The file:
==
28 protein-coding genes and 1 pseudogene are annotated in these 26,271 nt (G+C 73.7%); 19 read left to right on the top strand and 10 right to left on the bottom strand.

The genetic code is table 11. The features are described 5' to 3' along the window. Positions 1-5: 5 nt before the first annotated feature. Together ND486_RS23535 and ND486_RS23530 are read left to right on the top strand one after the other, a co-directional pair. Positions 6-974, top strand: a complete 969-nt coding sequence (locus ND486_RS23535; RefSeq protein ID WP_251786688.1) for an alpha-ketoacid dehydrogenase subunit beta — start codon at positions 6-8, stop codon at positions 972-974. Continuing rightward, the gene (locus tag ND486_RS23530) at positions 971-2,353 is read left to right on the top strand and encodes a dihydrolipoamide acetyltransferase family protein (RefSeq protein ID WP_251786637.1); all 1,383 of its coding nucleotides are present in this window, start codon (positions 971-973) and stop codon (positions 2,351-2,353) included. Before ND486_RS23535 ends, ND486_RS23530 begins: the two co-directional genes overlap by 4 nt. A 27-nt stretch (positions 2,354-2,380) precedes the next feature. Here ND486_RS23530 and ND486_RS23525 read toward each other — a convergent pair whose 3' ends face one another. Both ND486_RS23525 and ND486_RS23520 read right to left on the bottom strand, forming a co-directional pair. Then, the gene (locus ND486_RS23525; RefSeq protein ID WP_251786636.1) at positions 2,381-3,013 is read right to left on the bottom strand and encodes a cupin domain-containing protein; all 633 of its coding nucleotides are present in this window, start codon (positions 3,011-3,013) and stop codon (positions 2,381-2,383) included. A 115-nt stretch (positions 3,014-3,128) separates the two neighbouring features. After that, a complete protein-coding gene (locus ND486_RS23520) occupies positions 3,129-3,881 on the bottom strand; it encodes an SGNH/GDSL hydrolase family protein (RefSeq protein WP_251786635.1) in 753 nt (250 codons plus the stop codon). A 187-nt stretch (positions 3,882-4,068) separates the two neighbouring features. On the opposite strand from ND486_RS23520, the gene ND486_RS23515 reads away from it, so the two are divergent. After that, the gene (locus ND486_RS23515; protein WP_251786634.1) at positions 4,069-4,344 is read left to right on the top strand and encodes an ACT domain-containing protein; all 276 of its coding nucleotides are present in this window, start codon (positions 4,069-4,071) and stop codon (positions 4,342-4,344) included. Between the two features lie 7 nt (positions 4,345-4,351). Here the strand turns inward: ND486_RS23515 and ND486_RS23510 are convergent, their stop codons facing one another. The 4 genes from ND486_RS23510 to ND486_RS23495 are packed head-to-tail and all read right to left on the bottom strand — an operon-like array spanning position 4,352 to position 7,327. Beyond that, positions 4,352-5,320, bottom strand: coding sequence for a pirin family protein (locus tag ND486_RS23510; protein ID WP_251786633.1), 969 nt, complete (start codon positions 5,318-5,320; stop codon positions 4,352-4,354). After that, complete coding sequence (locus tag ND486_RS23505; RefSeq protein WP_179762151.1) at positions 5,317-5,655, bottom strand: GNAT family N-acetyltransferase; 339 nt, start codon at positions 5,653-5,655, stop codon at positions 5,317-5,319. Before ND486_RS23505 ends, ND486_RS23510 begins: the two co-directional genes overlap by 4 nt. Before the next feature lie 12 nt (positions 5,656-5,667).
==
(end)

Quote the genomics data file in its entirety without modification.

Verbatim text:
28 protein-coding genes and 1 pseudogene are annotated in these 26,271 nt (G+C 73.7%); 19 read left to right on the top strand and 10 right to left on the bottom strand.

The genetic code is table 11. The features are described 5' to 3' along the window. Positions 1-5: 5 nt before the first annotated feature. Together ND486_RS23535 and ND486_RS23530 are read left to right on the top strand one after the other, a co-directional pair. Positions 6-974, top strand: a complete 969-nt coding sequence (locus ND486_RS23535; RefSeq protein ID WP_251786688.1) for an alpha-ketoacid dehydrogenase subunit beta — start codon at positions 6-8, stop codon at positions 972-974. Continuing rightward, the gene (locus tag ND486_RS23530) at positions 971-2,353 is read left to right on the top strand and encodes a dihydrolipoamide acetyltransferase family protein (RefSeq protein ID WP_251786637.1); all 1,383 of its coding nucleotides are present in this window, start codon (positions 971-973) and stop codon (positions 2,351-2,353) included. Before ND486_RS23535 ends, ND486_RS23530 begins: the two co-directional genes overlap by 4 nt. A 27-nt stretch (positions 2,354-2,380) precedes the next feature. Here ND486_RS23530 and ND486_RS23525 read toward each other — a convergent pair whose 3' ends face one another. Both ND486_RS23525 and ND486_RS23520 read right to left on the bottom strand, forming a co-directional pair. Then, the gene (locus ND486_RS23525; RefSeq protein ID WP_251786636.1) at positions 2,381-3,013 is read right to left on the bottom strand and encodes a cupin domain-containing protein; all 633 of its coding nucleotides are present in this window, start codon (positions 3,011-3,013) and stop codon (positions 2,381-2,383) included. A 115-nt stretch (positions 3,014-3,128) separates the two neighbouring features. After that, a complete protein-coding gene (locus ND486_RS23520) occupies positions 3,129-3,881 on the bottom strand; it encodes an SGNH/GDSL hydrolase family protein (RefSeq protein WP_251786635.1) in 753 nt (250 codons plus the stop codon). A 187-nt stretch (positions 3,882-4,068) separates the two neighbouring features. On the opposite strand from ND486_RS23520, the gene ND486_RS23515 reads away from it, so the two are divergent. After that, the gene (locus ND486_RS23515; protein WP_251786634.1) at positions 4,069-4,344 is read left to right on the top strand and encodes an ACT domain-containing protein; all 276 of its coding nucleotides are present in this window, start codon (positions 4,069-4,071) and stop codon (positions 4,342-4,344) included. Between the two features lie 7 nt (positions 4,345-4,351). Here the strand turns inward: ND486_RS23515 and ND486_RS23510 are convergent, their stop codons facing one another. The 4 genes from ND486_RS23510 to ND486_RS23495 are packed head-to-tail and all read right to left on the bottom strand — an operon-like array spanning position 4,352 to position 7,327. Beyond that, positions 4,352-5,320, bottom strand: coding sequence for a pirin family protein (locus tag ND486_RS23510; protein ID WP_251786633.1), 969 nt, complete (start codon positions 5,318-5,320; stop codon positions 4,352-4,354). After that, complete coding sequence (locus tag ND486_RS23505; RefSeq protein WP_179762151.1) at positions 5,317-5,655, bottom strand: GNAT family N-acetyltransferase; 339 nt, start codon at positions 5,653-5,655, stop codon at positions 5,317-5,319. Before ND486_RS23505 ends, ND486_RS23510 begins: the two co-directional genes overlap by 4 nt. Before the next feature lie 12 nt (positions 5,656-5,667).